Can I Buy A Home With Student Loan Debt?

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One of the most common misconceptions in real estate is that it is impossible to buy a home with student loan debt. While carrying debt from student loans does impact a buyer’s ability to get a mortgage, it in no way excludes recent – or not-so-recent – grads from buying their first home.

While a monthly student loan payment may make it more difficult to save for a down payment, many first time buyers have student loan debt. A study by the National Association of Realtors found that the average first time home buyer in 2018 had an average of $30,000 in student loan debt. The following tips can help buyers understand the home buying process when student loan debt is involved.

Will student loans stop me from being approved for a mortgage?

Having student loans in and of themselves does not impact a person’s ability to get approved for a mortgage. What student loans – and other kinds of debt – do change is a person’s debt-to-income ratio.

A debt-to-income ratio, or DTI, compares a potential borrowers monthly debt to their monthly income. DTI is calculated by adding up recurring monthly payments, such as car loan or student loan payments; this is then divided by the gross monthly income, which is how much a person earns before taxes. Most lenders require a DTI of less than 43% before approving a buyer for a mortgage, while the preferred DTI for many lenders is below 36%.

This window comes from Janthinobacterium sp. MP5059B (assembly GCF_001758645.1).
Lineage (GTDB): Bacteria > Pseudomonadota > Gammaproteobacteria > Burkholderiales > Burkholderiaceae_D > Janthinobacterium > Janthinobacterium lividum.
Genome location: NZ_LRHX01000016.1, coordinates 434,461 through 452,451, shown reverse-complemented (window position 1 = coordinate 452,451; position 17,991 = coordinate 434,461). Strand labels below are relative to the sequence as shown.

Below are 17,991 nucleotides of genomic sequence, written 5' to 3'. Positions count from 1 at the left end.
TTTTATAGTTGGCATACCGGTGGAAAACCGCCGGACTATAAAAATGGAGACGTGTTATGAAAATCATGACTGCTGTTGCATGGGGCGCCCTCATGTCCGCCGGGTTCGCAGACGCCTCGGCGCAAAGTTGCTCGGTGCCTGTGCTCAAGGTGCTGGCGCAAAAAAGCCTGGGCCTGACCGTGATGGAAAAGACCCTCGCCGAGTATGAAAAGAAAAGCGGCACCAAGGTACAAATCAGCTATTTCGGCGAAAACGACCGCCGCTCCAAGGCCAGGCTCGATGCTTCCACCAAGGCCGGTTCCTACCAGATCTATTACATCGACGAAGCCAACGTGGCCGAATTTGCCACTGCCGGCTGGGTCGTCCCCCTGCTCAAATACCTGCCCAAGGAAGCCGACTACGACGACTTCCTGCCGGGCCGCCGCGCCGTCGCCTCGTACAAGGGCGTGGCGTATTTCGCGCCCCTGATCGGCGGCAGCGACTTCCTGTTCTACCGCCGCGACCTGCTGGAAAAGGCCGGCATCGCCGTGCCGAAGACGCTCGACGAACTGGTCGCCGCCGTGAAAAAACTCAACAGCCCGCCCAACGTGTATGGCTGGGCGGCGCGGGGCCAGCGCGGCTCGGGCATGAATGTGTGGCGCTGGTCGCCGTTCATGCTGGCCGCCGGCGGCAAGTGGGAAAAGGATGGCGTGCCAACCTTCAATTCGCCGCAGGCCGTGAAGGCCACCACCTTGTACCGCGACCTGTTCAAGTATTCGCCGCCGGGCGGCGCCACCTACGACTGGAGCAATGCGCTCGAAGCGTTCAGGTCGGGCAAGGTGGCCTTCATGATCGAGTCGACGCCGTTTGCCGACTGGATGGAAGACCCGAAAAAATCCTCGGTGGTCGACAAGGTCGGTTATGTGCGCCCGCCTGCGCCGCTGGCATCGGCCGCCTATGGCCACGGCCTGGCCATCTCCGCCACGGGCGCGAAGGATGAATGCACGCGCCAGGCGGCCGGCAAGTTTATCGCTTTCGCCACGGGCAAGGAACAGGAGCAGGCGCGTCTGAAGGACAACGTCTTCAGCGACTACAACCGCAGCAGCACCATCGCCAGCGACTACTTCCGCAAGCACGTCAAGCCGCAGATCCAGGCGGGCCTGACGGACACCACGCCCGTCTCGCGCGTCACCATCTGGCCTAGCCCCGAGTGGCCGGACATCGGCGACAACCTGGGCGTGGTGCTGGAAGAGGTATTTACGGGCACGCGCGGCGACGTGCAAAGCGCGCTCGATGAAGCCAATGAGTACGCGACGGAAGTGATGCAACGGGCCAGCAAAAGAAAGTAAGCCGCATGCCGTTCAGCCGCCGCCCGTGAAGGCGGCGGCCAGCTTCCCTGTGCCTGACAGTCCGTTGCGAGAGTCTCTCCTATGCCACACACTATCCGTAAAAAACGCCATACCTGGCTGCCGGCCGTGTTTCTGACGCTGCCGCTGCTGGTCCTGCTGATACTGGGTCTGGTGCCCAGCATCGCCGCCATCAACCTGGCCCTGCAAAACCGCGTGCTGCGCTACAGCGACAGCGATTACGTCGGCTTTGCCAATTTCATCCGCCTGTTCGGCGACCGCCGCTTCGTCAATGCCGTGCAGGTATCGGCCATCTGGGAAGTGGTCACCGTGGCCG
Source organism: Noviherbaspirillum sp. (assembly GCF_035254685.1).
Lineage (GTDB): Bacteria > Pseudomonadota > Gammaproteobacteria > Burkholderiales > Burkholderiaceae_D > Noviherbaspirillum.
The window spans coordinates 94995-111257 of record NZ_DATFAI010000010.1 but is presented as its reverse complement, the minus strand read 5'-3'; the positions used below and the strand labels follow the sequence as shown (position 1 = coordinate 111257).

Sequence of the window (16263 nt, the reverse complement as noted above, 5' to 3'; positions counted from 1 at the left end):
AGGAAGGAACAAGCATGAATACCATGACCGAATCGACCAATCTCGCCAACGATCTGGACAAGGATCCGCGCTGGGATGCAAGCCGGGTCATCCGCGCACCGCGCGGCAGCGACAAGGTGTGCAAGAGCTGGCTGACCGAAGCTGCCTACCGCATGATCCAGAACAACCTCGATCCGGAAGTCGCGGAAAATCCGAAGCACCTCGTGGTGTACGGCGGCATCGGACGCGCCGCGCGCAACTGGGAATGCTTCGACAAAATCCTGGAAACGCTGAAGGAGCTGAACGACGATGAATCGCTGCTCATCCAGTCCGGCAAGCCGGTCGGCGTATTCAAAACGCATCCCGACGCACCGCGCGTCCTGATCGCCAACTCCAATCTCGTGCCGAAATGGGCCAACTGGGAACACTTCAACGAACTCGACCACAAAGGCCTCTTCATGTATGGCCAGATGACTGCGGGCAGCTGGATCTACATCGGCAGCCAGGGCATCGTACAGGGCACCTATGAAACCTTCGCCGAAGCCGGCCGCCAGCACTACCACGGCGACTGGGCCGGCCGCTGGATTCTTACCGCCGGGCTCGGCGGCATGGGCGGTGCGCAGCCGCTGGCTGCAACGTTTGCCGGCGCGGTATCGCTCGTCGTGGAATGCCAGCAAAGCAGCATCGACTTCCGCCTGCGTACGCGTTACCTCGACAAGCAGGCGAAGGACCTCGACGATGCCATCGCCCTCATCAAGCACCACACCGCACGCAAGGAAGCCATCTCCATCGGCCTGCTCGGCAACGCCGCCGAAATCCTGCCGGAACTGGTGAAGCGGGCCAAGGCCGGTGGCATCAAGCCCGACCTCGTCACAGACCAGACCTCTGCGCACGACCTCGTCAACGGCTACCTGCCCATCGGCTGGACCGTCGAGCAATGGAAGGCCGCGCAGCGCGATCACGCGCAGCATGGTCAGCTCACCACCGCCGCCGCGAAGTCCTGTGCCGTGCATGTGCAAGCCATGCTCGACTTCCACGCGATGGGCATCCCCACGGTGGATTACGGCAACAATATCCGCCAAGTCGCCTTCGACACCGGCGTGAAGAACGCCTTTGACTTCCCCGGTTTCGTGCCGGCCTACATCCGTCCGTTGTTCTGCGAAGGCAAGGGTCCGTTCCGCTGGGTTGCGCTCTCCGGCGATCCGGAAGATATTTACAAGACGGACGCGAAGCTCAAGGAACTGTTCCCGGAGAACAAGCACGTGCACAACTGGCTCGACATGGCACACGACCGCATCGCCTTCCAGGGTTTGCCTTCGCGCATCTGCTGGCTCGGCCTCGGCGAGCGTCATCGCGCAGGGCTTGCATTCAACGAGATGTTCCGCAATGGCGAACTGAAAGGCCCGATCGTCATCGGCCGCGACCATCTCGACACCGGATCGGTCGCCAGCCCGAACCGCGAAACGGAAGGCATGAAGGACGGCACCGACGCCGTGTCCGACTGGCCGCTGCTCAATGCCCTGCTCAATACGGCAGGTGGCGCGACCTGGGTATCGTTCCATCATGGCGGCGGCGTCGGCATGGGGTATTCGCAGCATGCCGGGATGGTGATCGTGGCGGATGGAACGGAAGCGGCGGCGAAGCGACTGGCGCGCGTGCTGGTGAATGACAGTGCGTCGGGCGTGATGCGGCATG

For example, a recent college grad named Annie has a gross monthly income of $3300 and a recurring monthly debt of $1150. Annie’s DTI would be 35% – well within what is acceptable, even with student loan debt.

Do student loans affect my credit score?

Student loan debt can have a positive – or a negative – effect on a person’s credit score. Making on time payments each month can boost credit by demonstrating that the person pays back their loans on time. Unfortunately, making late payments can negatively affect credit score; while one late payment may not seem like a major deal, it can remain on a credit report for as long as seven years.

How can I reduce my student loan debt?

DTI too high to quality for a mortgage? There are several ingenious ideas to reduce student loan debt. One of the easiest – and most effective – ways to reduce debt is by paying more towards the loan each month. While this requires cuts in other areas of the budget, such as discretionary spending, new clothes, or eating out, paying just $100 extra each month can quickly help reduce the amount owed. This in turn will gradually improve DTI.

Another way to improve the chances of being approved for a mortgage is by consolidating or refinancing loans. The US Department of Education offers a loan consolidation program for federal student loans; this allows students to combine all their loans into one loan with a single monthly payment. While this does not reduce the amount owed, it can help reduce the amount of interest paid over the life of the loan – and make it easier to keep track of when payments are due.

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